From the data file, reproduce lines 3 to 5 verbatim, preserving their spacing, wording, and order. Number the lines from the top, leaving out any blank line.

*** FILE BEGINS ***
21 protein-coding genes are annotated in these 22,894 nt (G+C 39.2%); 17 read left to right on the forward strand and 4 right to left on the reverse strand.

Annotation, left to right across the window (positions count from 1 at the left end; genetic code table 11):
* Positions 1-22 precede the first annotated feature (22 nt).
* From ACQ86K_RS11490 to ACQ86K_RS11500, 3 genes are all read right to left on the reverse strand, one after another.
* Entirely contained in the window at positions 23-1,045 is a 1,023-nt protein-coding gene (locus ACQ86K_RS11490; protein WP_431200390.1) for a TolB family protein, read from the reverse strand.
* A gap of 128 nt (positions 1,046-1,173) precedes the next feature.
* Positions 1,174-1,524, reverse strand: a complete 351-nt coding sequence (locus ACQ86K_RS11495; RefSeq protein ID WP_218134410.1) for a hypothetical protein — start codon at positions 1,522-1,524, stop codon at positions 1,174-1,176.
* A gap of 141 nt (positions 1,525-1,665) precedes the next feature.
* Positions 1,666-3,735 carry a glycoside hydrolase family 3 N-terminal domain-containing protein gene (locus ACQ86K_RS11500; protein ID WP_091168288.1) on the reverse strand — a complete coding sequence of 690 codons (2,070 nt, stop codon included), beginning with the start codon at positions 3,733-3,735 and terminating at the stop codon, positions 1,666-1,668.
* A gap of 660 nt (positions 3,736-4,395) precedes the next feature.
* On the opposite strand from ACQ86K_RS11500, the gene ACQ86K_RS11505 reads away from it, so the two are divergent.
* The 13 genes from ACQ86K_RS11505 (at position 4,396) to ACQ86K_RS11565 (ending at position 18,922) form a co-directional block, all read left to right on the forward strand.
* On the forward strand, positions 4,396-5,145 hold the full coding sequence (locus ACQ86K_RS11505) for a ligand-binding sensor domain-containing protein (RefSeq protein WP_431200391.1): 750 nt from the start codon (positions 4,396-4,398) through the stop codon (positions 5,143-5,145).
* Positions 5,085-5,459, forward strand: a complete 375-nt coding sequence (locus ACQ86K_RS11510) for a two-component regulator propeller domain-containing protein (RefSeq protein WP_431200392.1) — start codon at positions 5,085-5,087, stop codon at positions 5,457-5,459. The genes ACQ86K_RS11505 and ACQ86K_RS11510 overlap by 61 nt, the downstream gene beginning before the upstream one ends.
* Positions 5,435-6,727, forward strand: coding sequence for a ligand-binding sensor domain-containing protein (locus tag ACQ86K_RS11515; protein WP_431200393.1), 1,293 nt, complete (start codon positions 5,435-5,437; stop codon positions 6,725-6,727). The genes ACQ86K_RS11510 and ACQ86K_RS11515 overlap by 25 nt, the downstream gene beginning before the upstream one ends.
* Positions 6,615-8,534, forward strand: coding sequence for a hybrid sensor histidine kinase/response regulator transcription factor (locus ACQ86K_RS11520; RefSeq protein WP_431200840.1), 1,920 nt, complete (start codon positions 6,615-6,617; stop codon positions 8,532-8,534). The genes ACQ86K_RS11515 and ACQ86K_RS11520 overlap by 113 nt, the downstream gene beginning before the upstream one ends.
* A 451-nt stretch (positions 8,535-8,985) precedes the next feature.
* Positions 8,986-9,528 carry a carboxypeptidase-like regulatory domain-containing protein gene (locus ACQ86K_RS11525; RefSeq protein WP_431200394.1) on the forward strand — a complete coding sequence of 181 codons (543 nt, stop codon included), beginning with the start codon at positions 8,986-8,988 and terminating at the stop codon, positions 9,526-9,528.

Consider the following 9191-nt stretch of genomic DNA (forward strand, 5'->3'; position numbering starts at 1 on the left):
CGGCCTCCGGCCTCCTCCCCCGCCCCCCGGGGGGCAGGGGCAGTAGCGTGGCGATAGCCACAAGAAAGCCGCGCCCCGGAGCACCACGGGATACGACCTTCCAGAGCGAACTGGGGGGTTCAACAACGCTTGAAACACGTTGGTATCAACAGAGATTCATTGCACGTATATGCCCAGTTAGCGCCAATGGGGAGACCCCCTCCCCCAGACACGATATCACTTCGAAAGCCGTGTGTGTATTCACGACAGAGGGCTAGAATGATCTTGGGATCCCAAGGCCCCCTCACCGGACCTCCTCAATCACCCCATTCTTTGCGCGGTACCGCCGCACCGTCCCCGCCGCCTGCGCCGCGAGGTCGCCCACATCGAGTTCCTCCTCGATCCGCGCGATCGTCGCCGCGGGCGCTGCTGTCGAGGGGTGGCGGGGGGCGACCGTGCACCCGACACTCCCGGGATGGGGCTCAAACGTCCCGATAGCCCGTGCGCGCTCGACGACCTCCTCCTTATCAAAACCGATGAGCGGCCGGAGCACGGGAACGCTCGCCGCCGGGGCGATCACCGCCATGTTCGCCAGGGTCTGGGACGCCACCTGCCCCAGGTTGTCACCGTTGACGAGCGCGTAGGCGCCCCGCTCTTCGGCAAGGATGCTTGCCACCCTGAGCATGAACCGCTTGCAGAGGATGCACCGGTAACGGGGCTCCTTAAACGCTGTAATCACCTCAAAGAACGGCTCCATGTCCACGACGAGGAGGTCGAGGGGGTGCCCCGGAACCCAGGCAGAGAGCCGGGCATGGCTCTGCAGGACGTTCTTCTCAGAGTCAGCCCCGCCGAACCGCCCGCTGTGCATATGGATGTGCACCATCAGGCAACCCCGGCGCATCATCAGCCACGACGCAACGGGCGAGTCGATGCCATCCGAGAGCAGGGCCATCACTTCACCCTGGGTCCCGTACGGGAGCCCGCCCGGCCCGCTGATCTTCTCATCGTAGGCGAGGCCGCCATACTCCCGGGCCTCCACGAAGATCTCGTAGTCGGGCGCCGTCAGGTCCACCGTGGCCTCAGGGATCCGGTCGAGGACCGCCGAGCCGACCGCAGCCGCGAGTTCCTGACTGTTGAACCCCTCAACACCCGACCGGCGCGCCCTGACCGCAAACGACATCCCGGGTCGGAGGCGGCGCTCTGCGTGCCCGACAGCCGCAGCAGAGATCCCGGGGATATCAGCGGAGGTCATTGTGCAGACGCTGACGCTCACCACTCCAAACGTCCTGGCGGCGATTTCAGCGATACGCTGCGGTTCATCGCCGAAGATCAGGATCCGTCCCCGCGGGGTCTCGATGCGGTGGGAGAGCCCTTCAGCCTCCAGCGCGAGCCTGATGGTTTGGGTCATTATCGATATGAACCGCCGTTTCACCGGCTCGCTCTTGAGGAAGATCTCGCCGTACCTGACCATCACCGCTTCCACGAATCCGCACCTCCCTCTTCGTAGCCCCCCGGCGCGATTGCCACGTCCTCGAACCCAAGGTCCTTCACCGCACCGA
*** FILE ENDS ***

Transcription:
* Positions 1-22 precede the first annotated feature (22 nt).
* From ACQ86K_RS11490 to ACQ86K_RS11500, 3 genes are all read right to left on the reverse strand, one after another.
* Entirely contained in the window at positions 23-1,045 is a 1,023-nt protein-coding gene (locus ACQ86K_RS11490; protein WP_431200390.1) for a TolB family protein, read from the reverse strand.